Easy Steps to Help Your Cats Get Along | Comfort Zone

Cat Behaviorist and Comfort Zone Cat Panel Behavior Expert, Mieshelle Nagelschneider

As many cat owners know, it’s not uncommon for cats living in multi-cat households to have aggression issues with one another. Cats have evolved over millions of years in an outdoor environment. Fortunately, they are very adaptable companion animals and have learned to live inside the comfort of our homes. However, living indoors near one another can lead to violent and hostile behavior among cats. As caring cat owners, we want to enhance the welfare of our cats and minimize the fear, injuries, and frustration that can result from inter-cat aggression. There are straight-forward steps that cat owners can take to help eliminate aggressive behavior, improve environmental enrichment, and even help their cats like one another.

 

Structuring the Social Hierarchy: Cats have a very flexible social hierarchy. Unlike dogs, they do not have one “alpha” cat that reigns supreme. Cat hierarchy is determined by the time-sharing of different resource locations in their environment throughout the day. This is precisely why cats are more territorial than dogs. For example, when one cat is in the kitchen drinking out of the water bowl at 9:00 a.m., they are the high-ranking cat in that location at that time. A different cat will come along and use the water bowl resource at 11:00 a.m. and they will be a high-ranking cat. A very common problem in multi-cat households is a scarcity of resource locations. This leads to an increase in territorial and competitive behavior resulting in cat-to-cat aggression. You may see at least one cat that tries to bully, dominate, or intimidate another cat. In my practice I have seen many cases in which the only reason for this aggression is the fundamental lack of plentiful locations of resources in the environment. For example, there may be 50 cat toys, but they are all located in the living room in one basket. The cats must then figure out a time-sharing arrangement at that single toy location. This is too much to ask! It often proves to be too difficult, allowing aggression or bullying behavior to surface. The same stressful scenario can happen if cats have only one water location. This single resource location impedes the structuring of the feline social hierarchy, and this is when the fur can fly.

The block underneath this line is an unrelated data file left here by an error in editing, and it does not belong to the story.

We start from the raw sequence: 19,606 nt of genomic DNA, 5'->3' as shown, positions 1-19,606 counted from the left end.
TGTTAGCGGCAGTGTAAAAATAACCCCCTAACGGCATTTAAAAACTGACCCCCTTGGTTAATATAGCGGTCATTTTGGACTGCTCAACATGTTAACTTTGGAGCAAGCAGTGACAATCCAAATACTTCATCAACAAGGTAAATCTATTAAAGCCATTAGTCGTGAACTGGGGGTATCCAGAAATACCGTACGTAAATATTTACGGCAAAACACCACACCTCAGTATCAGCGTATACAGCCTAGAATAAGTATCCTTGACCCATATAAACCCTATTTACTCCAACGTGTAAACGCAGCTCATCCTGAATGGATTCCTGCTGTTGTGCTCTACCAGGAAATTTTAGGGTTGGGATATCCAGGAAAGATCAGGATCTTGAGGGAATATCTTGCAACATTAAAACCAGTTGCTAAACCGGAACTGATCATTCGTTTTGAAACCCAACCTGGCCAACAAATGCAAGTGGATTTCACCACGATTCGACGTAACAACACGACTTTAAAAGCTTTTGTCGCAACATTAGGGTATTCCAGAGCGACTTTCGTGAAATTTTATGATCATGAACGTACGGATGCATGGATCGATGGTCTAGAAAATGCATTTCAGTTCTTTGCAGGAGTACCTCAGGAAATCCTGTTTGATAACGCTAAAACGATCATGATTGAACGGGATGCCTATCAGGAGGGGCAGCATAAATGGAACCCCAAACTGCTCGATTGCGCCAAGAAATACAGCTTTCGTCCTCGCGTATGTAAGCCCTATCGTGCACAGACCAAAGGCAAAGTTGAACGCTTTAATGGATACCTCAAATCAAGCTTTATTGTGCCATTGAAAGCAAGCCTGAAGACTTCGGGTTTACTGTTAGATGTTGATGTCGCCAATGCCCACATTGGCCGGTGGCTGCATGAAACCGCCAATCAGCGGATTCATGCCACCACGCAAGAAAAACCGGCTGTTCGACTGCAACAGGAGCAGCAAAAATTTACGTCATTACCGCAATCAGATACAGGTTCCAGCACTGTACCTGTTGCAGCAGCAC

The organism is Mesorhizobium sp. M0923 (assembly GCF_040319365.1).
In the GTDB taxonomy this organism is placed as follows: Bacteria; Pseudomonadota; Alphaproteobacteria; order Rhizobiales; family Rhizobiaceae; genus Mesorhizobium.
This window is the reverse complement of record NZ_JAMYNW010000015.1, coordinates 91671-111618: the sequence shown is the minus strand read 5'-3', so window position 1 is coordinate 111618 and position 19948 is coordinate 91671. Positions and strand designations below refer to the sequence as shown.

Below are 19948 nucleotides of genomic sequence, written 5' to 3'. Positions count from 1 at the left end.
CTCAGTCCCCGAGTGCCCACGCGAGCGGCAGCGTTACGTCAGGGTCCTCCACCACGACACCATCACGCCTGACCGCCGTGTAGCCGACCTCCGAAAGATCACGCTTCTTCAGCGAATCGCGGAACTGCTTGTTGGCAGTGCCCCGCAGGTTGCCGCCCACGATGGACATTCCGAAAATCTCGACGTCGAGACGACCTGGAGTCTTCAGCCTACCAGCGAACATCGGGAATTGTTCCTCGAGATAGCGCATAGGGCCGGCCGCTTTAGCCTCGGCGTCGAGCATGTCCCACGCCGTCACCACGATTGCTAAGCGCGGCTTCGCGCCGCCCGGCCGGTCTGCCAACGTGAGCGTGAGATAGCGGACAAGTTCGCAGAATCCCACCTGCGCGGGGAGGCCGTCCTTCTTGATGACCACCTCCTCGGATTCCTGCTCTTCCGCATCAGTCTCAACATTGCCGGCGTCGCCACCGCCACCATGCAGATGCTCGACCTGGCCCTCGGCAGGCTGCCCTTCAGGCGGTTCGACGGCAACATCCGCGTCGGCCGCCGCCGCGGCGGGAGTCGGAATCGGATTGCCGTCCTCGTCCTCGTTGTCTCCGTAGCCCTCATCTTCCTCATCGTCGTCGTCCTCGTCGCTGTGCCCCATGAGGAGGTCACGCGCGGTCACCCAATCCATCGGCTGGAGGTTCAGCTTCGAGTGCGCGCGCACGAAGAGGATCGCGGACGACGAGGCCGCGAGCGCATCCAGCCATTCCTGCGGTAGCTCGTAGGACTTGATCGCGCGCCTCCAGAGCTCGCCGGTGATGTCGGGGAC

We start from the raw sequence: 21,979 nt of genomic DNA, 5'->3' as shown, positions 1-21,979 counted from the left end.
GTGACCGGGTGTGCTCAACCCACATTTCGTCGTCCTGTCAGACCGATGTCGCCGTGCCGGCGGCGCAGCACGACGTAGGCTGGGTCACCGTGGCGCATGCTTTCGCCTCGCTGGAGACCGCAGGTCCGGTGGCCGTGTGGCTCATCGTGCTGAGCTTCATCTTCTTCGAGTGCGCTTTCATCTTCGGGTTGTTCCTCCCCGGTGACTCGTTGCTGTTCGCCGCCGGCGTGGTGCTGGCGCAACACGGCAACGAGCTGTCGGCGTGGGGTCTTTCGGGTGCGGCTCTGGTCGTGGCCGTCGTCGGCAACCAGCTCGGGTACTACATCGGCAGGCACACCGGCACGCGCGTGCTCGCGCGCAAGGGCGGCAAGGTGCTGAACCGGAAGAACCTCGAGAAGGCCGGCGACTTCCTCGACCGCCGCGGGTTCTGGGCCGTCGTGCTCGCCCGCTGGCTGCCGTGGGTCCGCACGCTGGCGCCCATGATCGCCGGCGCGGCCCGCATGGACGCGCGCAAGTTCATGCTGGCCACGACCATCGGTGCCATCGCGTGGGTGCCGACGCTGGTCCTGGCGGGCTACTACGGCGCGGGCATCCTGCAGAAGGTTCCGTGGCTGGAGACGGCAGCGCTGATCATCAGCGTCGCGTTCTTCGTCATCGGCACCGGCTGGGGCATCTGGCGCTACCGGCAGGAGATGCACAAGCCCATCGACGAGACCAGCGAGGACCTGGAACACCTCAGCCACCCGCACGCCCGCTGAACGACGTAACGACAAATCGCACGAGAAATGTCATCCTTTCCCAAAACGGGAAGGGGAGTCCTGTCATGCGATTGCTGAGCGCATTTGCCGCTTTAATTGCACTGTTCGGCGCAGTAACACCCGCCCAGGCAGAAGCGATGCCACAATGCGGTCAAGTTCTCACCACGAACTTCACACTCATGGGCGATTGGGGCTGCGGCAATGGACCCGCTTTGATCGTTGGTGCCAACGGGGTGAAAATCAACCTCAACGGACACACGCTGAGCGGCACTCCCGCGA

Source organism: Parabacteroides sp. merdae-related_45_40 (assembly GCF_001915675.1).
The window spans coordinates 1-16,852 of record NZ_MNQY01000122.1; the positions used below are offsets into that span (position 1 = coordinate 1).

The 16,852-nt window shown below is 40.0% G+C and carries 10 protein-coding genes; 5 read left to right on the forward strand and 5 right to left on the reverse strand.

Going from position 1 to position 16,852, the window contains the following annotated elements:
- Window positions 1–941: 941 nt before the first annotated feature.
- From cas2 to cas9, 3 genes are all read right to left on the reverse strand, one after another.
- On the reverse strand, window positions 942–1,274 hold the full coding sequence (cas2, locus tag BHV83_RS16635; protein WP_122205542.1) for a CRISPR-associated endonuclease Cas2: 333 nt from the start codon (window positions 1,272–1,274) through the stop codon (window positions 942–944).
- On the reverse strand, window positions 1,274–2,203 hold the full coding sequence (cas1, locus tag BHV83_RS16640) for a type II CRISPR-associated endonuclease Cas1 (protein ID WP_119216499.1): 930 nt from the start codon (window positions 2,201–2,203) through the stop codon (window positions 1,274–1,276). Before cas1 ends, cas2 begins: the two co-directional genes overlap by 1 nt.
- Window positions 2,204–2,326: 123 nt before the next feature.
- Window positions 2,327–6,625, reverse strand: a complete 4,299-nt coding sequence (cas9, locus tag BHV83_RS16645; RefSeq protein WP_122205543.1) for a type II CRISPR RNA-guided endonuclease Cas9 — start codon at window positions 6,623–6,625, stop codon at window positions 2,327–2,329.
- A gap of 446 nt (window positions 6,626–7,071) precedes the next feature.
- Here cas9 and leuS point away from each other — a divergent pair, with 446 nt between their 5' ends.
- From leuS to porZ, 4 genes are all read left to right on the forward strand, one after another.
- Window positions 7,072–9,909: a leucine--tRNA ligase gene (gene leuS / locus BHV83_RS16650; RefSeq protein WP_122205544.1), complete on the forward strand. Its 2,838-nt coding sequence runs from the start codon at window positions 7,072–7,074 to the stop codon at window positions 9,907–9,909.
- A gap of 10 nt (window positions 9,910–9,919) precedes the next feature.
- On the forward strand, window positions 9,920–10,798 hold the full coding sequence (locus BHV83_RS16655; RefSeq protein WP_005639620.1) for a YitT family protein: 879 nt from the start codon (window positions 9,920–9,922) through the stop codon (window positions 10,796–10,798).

For wildcats out in nature, if the locations for important resources are scarce, cats go to war more often. If they are plentiful, there is no need to fight because it’s much easier to time-share resources. Our indoor domesticated cats have retained these same wildcat behaviors as part of their feline instincts. Luckily, it’s simple to make changes inside the home to help our cats get along.

 

Increase and Disperse Important Cat Resources: The more locations you have throughout the home for your cats’ important resources, the easier it will be to structure their very flexible social hierarchy. When in doubt, increase the number of resources and disperse them in multiple locations around the home. Food bowls, water bowls or fountains, litter boxes, cat toys, perching and resting areas, and cat scratchers are important to cats. A home providing plentiful locations for these items results in a decrease in territorial thinking that can lead to aggression. A good rule of thumb when spreading out resources is to place them upstairs and downstairs, and North, South, East, and West locations. Be creative! Imagine your home through a cat’s eyes. This can also help decrease heavy traffic in certain areas where a bully cat might linger to intimidate another cat that is on the way to a litter box or water bowl. Gone are the days of feeding everyone in the kitchen at once. Even if they seem to be getting along while eating, this approach opposes the natural feeding behavior of cats. They are solitary hunters and do not want to eat together. Creating a group eating scenario can cause other competitive behaviors at other times of the day that you may not even be aware of.

Comfort Zone® Multi-Cat Pheromone Diffusers: Certain cat pheromones create “friendly” and “safe” associations with cats. Because Comfort Zone® Multi-Cat pheromone diffusers can help cats feel calmer and friendlier around each other, it is an important component used to facilitate the time-sharing of cat resources inside the home. Comfort Zone® Multi-Cat diffusers placed throughout your cats’ environment can help timid cats have a new-found confidence and feel more relaxed when it comes to visiting important resources like food or litter box areas, cat beds, or cat scratchers. A timid cat can also have less anxiety about living together with a cat that has a personality that is more dominant. Comfort Zone® Multi-Cat diffusers can help territorial and aggressive cats that intimidate or chase other cats feel friendlier and more relaxed. As a result, the previously victimized cats are left alone.

Many cats are surrendered to the shelters for aggressive behavior. Both the victim and the aggressor cat can also sustain injuries requiring veterinary care. Utilizing Comfort Zone® pheromone products along with creating a cat friendly environment are easy and effective methods for helping your cats live together in harmony.

Comfort Zone is a registered trademark of Farnam Companies, Inc.

Category: Multi-Cat Tension | Comfort Zone